“You deserve it,” I told her, feeling like a heel. “It was very nice of you to show me the preserve.”
If she knew what I’d done, or thought about doing, she’d kill me. Hack me into bite size pieces and feed me to Shimbala. I’d deserve it too. I know what her cats mean to her. That preserve, it’s her special place, and I used it against her.
The Catwoman in my head was strangely
silent. I would have preferred accusations. Frankly, I would have
“Of course you would,” the imaginary
Selina noted. “You’re great as an enemy. It’s only as a friend, an ally,
or a lover that you suck.”
“Now that’s not fair.”
“You want the whole list of friends
you’ve screwed over in ways that you'd never dream of attacking Joker or
Two-Face? Or will just the top 10 suffice?”
“I’m not having this conversation.”
“’Course not. That’s why you’re
trying to make this all about me.”
“I just want to know what you’re
“THEN ASK ME, YOU STUPID SCHMUCK!”
Ask me, you stupid schmuck. That’s what the Selina in my head was saying while the real one was in my arms, kissing me. Her soft, strong hands caressed my back, pulling me in closer, and I was hearing Ask me, you stupid schmuck.
It’s just possible Joker is right. It’s just possible I’m crazier than any of them.
I’ve woken to a kick in the stomach before. Every time it happens, you swear this time is the worst ever, but of course the reality is “this time” is always worse because it’s happening now… Nevertheless, this time was definitely the worst.
It took me a moment to get my bearings… I was in Selina’s room.
“NOW, GET THE FUCK OUT OF HERE NOW!”
In Selina’s bed.
And she was… quite extraordinarily pissed.
“What happened?” I asked, then the still aching stomach seemed to lurch and I realized what it must have been: I talked in my sleep. I must have said something about—oh god. She’d turned away from me, but I could tell that she was crying—oh god, oh god. I tried to get out of the bed, my leg tangled in the damn sheet and my foot hit the floor with some force. There was a sickly sounding yeowlp and I prayed that lump under my foot was a furry slipper and not a dead cat.
As I ran to Selina, I caught just a glimpse of my reflection in the mirror. It was split down the center. Like Two-Face. I’d killed her cat. Oh god.
She was still turned away from me. I
put my hand on her shoulders… “Don’t touch me,” she sobbed. I turned her
towards me only to find myself looking at Scarecrow’s triumphant grin…
I sat up in the bed… Selina next to me… She gave the disgusted glare of someone who’d been woken at 3 a.m. by your screaming.
“Nightmare,” I said sheepishly.
“5:00 already?” she asked sleepily, and rolled over.
“No,” I answered, “this was a different
(The disapproval Alfred can pack into a
single syllable is frightening, truly frightening.)
“I came across these objects while
cleaning the master bath.”
He deposited three small, metallic pellets onto the desk. Each was
embossed with a bat silhouette inside a small oval. I made no comment.
“They appear to be yours, sir.”
What did he expect, an explanation?
“They appear to be recording devices,
I wasn’t explaining. I didn’t have to explain, and I was not going to.
“Might I ask, sir, why you are endeavoring
to bug your own bathroom?”
“No, Alfred, you may not.”
“I see, sir. Then I must regretfully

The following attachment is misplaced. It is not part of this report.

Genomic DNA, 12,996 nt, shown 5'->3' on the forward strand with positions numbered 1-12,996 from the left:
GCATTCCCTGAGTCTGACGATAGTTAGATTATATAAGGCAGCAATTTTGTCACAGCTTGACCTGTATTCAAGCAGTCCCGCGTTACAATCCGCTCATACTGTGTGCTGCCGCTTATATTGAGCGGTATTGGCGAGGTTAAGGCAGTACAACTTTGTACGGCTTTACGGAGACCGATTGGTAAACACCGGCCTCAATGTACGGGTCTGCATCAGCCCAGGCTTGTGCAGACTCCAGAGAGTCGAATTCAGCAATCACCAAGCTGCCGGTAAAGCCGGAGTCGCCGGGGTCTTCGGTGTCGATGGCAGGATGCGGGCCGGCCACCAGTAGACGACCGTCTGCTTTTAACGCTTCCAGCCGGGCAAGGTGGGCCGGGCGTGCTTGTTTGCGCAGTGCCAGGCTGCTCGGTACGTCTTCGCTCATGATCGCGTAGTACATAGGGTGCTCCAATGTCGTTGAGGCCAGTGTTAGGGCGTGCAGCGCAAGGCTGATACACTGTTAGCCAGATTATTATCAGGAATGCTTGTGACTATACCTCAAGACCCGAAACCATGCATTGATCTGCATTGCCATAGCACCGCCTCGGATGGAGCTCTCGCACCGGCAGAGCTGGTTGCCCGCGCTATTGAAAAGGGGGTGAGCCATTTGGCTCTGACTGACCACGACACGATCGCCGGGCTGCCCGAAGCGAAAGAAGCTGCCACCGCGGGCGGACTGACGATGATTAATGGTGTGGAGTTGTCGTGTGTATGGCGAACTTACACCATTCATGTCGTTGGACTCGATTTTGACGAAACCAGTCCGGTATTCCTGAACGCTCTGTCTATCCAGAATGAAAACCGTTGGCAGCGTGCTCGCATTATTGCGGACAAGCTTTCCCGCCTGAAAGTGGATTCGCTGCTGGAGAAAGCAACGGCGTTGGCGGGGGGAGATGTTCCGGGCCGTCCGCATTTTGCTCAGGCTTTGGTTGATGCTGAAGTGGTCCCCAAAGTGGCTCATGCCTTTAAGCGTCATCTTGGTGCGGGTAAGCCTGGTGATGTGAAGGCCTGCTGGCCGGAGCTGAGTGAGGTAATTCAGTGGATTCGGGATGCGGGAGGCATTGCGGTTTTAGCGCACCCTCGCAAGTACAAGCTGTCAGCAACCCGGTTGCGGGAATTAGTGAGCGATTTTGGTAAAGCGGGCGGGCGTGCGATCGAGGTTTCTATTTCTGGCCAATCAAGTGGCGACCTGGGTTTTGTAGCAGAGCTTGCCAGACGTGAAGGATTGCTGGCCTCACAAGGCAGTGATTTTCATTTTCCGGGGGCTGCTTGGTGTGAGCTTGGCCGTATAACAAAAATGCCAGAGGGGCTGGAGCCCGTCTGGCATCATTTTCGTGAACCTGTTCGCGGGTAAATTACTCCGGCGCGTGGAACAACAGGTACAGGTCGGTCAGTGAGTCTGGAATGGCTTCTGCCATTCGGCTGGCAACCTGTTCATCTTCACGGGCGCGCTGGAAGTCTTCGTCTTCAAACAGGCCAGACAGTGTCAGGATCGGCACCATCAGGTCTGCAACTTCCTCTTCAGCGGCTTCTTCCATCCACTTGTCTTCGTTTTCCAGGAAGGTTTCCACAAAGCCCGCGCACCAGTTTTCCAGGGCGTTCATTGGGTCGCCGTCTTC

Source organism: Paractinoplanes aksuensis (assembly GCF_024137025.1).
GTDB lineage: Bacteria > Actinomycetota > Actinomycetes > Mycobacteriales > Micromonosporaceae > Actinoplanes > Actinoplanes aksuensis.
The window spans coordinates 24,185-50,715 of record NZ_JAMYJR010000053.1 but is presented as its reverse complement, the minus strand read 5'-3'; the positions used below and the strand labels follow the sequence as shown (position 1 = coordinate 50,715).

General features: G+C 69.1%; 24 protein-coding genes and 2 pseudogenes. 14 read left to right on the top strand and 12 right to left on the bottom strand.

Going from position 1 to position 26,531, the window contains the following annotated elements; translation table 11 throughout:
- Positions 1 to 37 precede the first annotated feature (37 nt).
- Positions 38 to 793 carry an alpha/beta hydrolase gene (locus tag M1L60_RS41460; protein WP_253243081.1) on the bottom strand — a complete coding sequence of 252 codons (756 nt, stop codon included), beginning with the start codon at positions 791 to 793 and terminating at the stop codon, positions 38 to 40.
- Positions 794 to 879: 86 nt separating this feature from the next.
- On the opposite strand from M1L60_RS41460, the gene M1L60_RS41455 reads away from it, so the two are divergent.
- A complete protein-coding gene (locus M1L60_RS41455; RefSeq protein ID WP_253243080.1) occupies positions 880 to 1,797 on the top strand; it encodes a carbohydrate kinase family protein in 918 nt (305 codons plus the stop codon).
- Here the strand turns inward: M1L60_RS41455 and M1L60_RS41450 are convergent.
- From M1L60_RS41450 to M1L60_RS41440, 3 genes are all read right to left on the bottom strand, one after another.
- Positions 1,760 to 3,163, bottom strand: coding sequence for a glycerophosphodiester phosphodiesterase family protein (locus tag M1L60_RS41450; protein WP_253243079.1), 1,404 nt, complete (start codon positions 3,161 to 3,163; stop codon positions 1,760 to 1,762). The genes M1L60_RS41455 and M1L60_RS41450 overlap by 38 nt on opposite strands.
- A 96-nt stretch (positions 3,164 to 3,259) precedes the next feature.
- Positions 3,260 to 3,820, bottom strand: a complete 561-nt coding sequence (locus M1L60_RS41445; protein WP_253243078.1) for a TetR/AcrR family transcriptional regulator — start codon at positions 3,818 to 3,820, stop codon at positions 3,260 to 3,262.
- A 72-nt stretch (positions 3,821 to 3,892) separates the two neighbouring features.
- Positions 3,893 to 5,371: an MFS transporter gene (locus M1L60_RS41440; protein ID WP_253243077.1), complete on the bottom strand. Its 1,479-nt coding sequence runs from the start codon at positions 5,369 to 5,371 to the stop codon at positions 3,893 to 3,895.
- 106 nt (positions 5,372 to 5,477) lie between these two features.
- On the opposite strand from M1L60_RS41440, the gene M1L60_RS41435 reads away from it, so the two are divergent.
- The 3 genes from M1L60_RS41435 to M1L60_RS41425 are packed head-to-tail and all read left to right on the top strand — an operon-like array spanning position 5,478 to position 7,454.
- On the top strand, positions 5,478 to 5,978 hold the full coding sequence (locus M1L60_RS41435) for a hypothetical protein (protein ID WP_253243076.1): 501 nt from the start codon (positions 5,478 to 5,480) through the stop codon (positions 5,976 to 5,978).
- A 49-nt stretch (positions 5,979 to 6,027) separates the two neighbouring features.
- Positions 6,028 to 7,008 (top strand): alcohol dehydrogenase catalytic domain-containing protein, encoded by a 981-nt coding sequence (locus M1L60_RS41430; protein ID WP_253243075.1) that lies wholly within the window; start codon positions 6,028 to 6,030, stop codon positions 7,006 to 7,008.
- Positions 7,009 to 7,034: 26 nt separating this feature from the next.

give my notice.”
“My notice, sir. I am resigning my
position in your employ.”
“Alfred, this is insane. You can’t
“Sir, I have endeavored to overlook the
emergence of various garments and behaviors above stairs that would, prior to
Ms. Kyle’s arrival, most certainly have been confined to below stairs. I
have done this, sir, because, in my profession, what occurs within the confines
of a gentleman’s bedroom is guarded with as much confidentiality as what occurs,
in this household, -cough- below stairs. Do you take my meaning,
“I shall take that as a ‘yes,’ sir, and
continue. While there has never before been cause for discretion about
that aspect of your private life, sir, I have, I believe, demonstrated a
discretion about other matters far beyond that which ordinary servants are ever
called upon to exhibit.”
“Alfred, you know you’re part of the
family, please don’t keep calling yourself a servant that wa—”
“As I was saying, sir, I should have thought I had exhibited a
discretion at least equal to that of ordinary servants who are trusted to
maintain the secrets of their employers’ bedrooms. In short, I thought I
had proven myself loyal and trustworthy. But as you evidently feel that
whatever it is you and Ms. Kyle do with these bat-shaped objects must be hidden
from my eyes—”
“OH, FOR GOD’S SAKE, ALFRED, STOP IT.
My God, what are you thinking? Look, she talks to herself in the mirror,
okay? And in the shower. And I thought if I could listen in, maybe I
could find out what the hell is going on in her head.”
“I see, sir.”
“You understand? It’s not—God, I
can’t believe I have to say this—they’re not props for some weird… whatever it
was you were implying before.”
“I understand, sir.”
“So you see, it wasn’t that I didn’t trust
you and was hiding those things behind the mirror and in the shower. They were
simply… placed there.”
“I understand, sir.”
“Thank God. So you’re not leaving.”
“I would venture to point out, sir…”
Here it comes .
“… that this episode would have been far
less painful for you, sir, if you had simply told me what was going on at once.”
“Yes, Alfred, I see that now.”
“Do you, sir?”
“Yes, Alfred, I get the message. And
if I’d just go to Selina and ask her directly, that would be a lot less painful
“What a profoundly insightful observation, sir.”
To be continued...